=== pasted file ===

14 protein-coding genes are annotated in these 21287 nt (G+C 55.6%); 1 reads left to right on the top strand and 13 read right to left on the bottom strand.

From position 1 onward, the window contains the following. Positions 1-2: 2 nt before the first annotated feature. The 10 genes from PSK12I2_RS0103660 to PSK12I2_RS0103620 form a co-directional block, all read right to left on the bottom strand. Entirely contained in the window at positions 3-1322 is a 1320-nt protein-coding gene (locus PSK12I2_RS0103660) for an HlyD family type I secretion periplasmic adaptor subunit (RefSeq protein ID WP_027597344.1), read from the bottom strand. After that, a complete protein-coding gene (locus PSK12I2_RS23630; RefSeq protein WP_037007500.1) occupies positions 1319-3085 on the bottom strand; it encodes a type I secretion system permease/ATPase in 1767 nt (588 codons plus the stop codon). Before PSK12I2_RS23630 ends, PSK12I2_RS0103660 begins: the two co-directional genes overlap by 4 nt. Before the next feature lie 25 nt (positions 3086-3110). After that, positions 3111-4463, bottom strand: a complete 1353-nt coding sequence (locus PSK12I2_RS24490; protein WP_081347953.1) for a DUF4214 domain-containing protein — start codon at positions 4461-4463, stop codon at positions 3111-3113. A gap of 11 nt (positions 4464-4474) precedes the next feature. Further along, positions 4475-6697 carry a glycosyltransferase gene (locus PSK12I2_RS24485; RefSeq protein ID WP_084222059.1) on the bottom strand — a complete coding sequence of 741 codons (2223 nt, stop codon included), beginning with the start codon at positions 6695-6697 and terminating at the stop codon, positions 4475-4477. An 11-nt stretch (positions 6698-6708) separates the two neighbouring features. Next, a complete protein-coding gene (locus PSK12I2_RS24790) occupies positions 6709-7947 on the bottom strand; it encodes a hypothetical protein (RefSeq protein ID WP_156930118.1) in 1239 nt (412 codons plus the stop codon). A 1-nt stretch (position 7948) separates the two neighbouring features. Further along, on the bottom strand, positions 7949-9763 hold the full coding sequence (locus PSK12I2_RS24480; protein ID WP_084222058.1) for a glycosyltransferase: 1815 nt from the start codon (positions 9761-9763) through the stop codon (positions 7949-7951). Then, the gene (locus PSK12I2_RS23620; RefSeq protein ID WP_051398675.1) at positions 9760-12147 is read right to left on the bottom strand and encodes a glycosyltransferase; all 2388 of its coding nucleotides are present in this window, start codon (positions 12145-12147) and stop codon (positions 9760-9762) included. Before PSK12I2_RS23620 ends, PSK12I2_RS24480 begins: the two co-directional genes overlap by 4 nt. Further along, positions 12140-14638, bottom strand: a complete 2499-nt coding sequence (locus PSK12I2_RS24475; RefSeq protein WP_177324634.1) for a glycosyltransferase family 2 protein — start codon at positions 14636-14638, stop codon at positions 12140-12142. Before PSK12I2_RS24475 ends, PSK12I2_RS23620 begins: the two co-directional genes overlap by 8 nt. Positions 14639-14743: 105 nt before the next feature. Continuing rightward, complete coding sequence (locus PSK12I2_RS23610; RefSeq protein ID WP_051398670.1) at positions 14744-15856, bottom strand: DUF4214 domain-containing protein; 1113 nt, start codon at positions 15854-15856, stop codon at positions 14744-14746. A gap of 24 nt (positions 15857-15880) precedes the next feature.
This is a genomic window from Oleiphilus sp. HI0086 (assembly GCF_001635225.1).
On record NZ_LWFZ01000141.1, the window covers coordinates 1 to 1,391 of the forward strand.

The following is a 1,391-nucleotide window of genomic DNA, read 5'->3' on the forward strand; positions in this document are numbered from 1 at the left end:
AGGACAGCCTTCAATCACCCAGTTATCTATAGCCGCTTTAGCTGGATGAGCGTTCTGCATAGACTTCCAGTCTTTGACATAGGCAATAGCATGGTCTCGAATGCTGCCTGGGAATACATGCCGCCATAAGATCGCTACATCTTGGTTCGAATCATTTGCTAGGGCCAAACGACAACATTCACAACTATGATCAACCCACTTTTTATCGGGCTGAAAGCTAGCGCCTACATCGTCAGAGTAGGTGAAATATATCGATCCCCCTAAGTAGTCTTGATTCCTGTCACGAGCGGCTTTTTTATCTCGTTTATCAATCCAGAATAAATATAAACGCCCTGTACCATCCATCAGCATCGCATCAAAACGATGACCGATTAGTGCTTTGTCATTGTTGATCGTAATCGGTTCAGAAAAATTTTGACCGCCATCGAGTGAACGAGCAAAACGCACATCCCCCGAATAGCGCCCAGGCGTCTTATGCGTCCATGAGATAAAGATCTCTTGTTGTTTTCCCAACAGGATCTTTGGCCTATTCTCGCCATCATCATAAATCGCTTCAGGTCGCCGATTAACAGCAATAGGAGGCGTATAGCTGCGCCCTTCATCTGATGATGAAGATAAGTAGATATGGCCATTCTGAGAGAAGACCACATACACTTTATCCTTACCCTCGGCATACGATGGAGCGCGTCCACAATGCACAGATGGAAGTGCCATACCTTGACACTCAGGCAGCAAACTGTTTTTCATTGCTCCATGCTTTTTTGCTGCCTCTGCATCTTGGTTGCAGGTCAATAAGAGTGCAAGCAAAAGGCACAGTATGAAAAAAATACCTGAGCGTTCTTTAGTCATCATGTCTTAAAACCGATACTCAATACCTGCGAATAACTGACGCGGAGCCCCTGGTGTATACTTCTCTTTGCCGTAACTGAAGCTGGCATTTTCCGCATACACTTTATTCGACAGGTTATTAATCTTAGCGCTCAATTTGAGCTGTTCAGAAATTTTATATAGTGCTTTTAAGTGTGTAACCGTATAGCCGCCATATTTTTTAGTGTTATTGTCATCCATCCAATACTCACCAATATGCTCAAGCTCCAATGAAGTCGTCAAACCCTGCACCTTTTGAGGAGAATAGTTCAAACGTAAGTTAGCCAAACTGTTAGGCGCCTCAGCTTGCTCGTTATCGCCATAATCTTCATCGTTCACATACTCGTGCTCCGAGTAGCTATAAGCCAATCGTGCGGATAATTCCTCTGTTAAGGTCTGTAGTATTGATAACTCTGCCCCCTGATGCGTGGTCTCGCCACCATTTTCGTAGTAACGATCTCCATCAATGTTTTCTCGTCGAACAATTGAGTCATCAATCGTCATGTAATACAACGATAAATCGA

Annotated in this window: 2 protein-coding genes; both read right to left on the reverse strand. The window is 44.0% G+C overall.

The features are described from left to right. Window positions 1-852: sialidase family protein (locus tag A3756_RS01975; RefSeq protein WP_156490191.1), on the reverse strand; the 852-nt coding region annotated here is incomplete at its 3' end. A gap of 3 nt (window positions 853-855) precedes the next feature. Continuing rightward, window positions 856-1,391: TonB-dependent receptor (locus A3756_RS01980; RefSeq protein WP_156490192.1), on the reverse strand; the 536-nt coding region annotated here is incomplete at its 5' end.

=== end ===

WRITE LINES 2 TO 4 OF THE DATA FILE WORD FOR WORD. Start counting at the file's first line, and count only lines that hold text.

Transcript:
From position 1 onward, the window contains the following. Positions 1-2: 2 nt before the first annotated feature. The 10 genes from PSK12I2_RS0103660 to PSK12I2_RS0103620 form a co-directional block, all read right to left on the bottom strand. Entirely contained in the window at positions 3-1322 is a 1320-nt protein-coding gene (locus PSK12I2_RS0103660) for an HlyD family type I secretion periplasmic adaptor subunit (RefSeq protein ID WP_027597344.1), read from the bottom strand. After that, a complete protein-coding gene (locus PSK12I2_RS23630; RefSeq protein WP_037007500.1) occupies positions 1319-3085 on the bottom strand; it encodes a type I secretion system permease/ATPase in 1767 nt (588 codons plus the stop codon). Before PSK12I2_RS23630 ends, PSK12I2_RS0103660 begins: the two co-directional genes overlap by 4 nt. Before the next feature lie 25 nt (positions 3086-3110). After that, positions 3111-4463, bottom strand: a complete 1353-nt coding sequence (locus PSK12I2_RS24490; protein WP_081347953.1) for a DUF4214 domain-containing protein — start codon at positions 4461-4463, stop codon at positions 3111-3113. A gap of 11 nt (positions 4464-4474) precedes the next feature. Further along, positions 4475-6697 carry a glycosyltransferase gene (locus PSK12I2_RS24485; RefSeq protein ID WP_084222059.1) on the bottom strand — a complete coding sequence of 741 codons (2223 nt, stop codon included), beginning with the start codon at positions 6695-6697 and terminating at the stop codon, positions 4475-4477. An 11-nt stretch (positions 6698-6708) separates the two neighbouring features. Next, a complete protein-coding gene (locus PSK12I2_RS24790) occupies positions 6709-7947 on the bottom strand; it encodes a hypothetical protein (RefSeq protein ID WP_156930118.1) in 1239 nt (412 codons plus the stop codon). A 1-nt stretch (position 7948) separates the two neighbouring features. Further along, on the bottom strand, positions 7949-9763 hold the full coding sequence (locus PSK12I2_RS24480; protein ID WP_084222058.1) for a glycosyltransferase: 1815 nt from the start codon (positions 9761-9763) through the stop codon (positions 7949-7951). Then, the gene (locus PSK12I2_RS23620; RefSeq protein ID WP_051398675.1) at positions 9760-12147 is read right to left on the bottom strand and encodes a glycosyltransferase; all 2388 of its coding nucleotides are present in this window, start codon (positions 12145-12147) and stop codon (positions 9760-9762) included. Before PSK12I2_RS23620 ends, PSK12I2_RS24480 begins: the two co-directional genes overlap by 4 nt. Further along, positions 12140-14638, bottom strand: a complete 2499-nt coding sequence (locus PSK12I2_RS24475; RefSeq protein WP_177324634.1) for a glycosyltransferase family 2 protein — start codon at positions 14636-14638, stop codon at positions 12140-12142. Before PSK12I2_RS24475 ends, PSK12I2_RS23620 begins: the two co-directional genes overlap by 8 nt. Positions 14639-14743: 105 nt before the next feature. Continuing rightward, complete coding sequence (locus PSK12I2_RS23610; RefSeq protein ID WP_051398670.1) at positions 14744-15856, bottom strand: DUF4214 domain-containing protein; 1113 nt, start codon at positions 15854-15856, stop codon at positions 14744-14746. A gap of 24 nt (positions 15857-15880) precedes the next feature.
This is a genomic window from Oleiphilus sp. HI0086 (assembly GCF_001635225.1).
On record NZ_LWFZ01000141.1, the window covers coordinates 1 to 1,391 of the forward strand.